Meta ’Matta is foremost a personal exploration of doing archaeology in Parramatta over the past four years. Field archaeology is a constant process of interpretation and with this work I seek to reflect on the feelings and experiences that are peripheral but integral to the daily experience of practicing archaeology. It is recollections of commuting, coffee, food and booze. It is a showcase of Parramatta as it is now – midway through its transformation. It will also include an exploration of archaeological interpretation – the city’s past on display for its future.
In Korean, “tiled-roof house” is an idiom used to refer to a wealthy family.Nowadays, in big cities (except in city centres, ex: Gangnam in Seoul) or in small towns, one can easily find buildings or structures with a tiled-roof in a traditional form. In this tour, I will show you around roofs made of a variety of materials, in houses and buildings. For example, asbestos tiles on top of a red-brick house, plastic roof tiles that cover container homes, and a plastic dog house. I found it fascinating because the main body of the buildings keeps adopting a more up to dated form, with the roof remains in a quite traditional form.
In this tour, you will travel to South Korea, see some roofs of houses, doghouses, public toilets, and roofs with many kinds of materials. This is a bilingual blog tour in Korean and English. It will take around 5 minutes to finish the tour for each language. To take the tour, please click the link below. There are some parts where you can swipe to see more pictures.
Talk and Live Q&A event Monday 26 October 13:00-14:00 EDT (New York); 17:00-18:00 GMT (London)
The temperature in New York today has been predicted and calculated 26 billion times. This prodigious number-crunching is the work of just one entity—IBM’s artificial intelligence program Deep Thunder. A fraction of these and other temperatures animate global cityscapes as electrified numbers framing fashion ads and dotting skylines. Here I present four years of documentary work on the material culture of temperatures in New York.
Temperature was invented just over three centuries ago. While cosmologists assure us that fluctuations in heat are as old as the universe, a quantified scale for observing these fluctuations is relatively recent. As a culturally produced system of observing heat, temperature exemplifies a dominant approach to producing knowledge that developed alongside colonial capitalist forms of social organization in Western Europe. This multi-media Zoom presentation critiques the epistemology of capitalism through an in-depth analysis of five specific temperature artifacts. I excavate the semiotic stratigraphy of each temperature, demonstrating the material interactions from which the number is extracted (be it the contractions of mercury, the electric resistivity of manganese oxide, or the laser- induced stasis of Rubidium). This effort builds on Karen Barad’s argument that meaning, matter, and measurement are fundamentally inseparable. Temperature demonstrates well that the discursive and the material cannot be parsed—all matter signals discursively and all discursive signals have material strata.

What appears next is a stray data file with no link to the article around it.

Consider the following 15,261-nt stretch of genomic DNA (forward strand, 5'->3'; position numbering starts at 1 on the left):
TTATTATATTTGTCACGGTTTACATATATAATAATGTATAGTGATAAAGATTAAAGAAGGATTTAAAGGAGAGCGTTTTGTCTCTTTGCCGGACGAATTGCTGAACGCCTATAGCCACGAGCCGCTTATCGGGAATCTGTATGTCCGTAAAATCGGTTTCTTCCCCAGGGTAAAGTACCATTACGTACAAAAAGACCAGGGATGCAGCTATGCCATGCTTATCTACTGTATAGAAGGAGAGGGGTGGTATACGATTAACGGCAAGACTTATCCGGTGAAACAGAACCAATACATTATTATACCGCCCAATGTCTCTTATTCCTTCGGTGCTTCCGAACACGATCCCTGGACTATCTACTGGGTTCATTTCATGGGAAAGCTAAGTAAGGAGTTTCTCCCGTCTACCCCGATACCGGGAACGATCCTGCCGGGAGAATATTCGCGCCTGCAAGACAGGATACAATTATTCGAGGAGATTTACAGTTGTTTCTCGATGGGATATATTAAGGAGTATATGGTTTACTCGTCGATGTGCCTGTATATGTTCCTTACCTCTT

In excavating the semiotic events these five temperatures produce, I reveal how temperatures (and to some extent all urban quantification) reify the hypothetical worlds necessary for the performance of capitalism. That is, the ubiquitous banality of temperature naturalizes a reality into which wealth (capital) must grow, marketing a dehumanized future. Public temperatures occupy incredibly expensive urban space—they are not helpful public services, but guideposts weaving together the time of capitalism. Tomorrow already has a temperature. My work rematerializes colonial extraction, much how earlier work has attempted to denaturalize oppression and discrimination. Just as archaeology has theorized perceptions of time, this work problematizes the thermodynamics of social organization: capitalism requires tremendous heat.